January 2014 - Galaxy of the Month
NGC 2683 in Lynx
First discovered by William Herschel (who else) in 1788 NGC 2683 was nicknamed the UFO galaxy as its shape looked like the classic UFO saucer from early Sci-Fi movies. It is an edge on spiral galaxy with a boxy middle. Found in the fairly non-descript constellation of Lynx – not called because of any resemblance to the animal but because you would need the eyes of a Lynx to see any of its stars. Due to the angle at which it is seen it is not clear whether or not NGC 2362 is a normal or a barred spiral but many astronomers lean towards the latter designation. Although NGC 2362 is both smaller and less luminous than the Milky Way it does seem to have a very large number of globular clusters with about 300 known. Most of these globular clusters appear similar to those in our own galaxy although appears significantly younger at around 3 billion yeas which suggest a recent star formation (interaction) event. The galaxy also appears to have a low amount of neutral and molecular hydrogen and this leads to a currently low level of star formation. There is a fine close-up view of NGC 2683 taken by Hubble.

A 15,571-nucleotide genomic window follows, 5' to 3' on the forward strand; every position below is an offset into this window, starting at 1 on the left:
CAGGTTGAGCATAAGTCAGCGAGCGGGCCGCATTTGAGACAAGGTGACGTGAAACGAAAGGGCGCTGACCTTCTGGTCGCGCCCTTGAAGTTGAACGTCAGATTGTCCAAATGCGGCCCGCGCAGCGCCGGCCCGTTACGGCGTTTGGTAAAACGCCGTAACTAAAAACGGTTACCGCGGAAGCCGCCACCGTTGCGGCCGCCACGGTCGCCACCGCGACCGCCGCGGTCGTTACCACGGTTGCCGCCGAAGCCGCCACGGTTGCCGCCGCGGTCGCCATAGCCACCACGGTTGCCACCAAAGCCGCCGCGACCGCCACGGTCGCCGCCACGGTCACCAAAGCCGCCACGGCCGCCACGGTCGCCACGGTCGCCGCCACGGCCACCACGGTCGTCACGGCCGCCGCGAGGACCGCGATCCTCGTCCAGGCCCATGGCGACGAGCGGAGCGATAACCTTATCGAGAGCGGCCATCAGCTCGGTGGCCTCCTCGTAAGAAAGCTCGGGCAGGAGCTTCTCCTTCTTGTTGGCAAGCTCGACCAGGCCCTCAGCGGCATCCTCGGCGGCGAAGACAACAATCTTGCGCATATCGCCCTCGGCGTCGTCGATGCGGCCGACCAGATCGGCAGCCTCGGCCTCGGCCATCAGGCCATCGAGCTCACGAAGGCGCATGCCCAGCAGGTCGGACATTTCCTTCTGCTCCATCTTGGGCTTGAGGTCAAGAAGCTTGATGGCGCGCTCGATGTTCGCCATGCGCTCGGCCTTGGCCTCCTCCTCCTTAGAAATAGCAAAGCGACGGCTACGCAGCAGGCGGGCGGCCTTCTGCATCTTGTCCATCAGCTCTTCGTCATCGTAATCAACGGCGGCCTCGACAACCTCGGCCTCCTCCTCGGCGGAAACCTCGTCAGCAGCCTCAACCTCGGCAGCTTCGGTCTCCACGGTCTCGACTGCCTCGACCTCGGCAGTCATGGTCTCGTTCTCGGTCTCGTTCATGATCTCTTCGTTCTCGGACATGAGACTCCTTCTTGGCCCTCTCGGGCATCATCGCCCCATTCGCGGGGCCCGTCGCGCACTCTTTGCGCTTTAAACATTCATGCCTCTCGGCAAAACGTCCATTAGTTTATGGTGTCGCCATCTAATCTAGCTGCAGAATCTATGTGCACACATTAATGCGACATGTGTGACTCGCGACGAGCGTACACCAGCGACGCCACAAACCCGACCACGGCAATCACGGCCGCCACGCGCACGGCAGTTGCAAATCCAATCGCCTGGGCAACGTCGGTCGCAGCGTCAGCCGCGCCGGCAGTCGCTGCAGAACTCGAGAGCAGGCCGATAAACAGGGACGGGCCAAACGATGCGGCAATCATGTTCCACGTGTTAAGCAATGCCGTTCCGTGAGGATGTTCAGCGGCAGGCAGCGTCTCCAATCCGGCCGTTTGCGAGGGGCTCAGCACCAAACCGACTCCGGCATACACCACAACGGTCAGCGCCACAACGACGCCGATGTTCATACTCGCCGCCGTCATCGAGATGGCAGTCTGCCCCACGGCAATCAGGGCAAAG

NGC 2683 is relatively close to us at a distance of about 16 million light years. This distance may however be an underestimate as more modern distance suggest it is at around 8 Mpc which would be 24 million light years. The nuclear bulge of NGC 2683 appears yellowish on images and this is due to its light passing through the dust in the spiral arms. NGC 2683 also appears to a boundary object between a LINER and a Seyfert Type 2, both of these are forms of AGN and suggest an active massive black hole at the centre of the galaxy. NGC 2683 lies in front of a large number of faint anonymous galaxies that are much further away. Interestingly NGC 2683 does not appear to be part of a group of galaxies but is a true field galaxy. NGC 2683 is by far the brightest galaxy in Lynx but seems to have been overlooked by many observers. It is part of the Herschel 400 list. NGC 2683 does appear in the WSDSOH Vol 4 and is number 47 in Steven O’Meara’s book of Hidden Treasures. Obviously O’Meara’s observations are done with a 4” telescope but the Webb observations with an 8” suggest that it should easily be visible with that size telescope although to see details a larger telescope will be needed. Walter Scott Houston does say it was easily visible in a 3” telescope.
Owen Brazell - Galaxy Section Director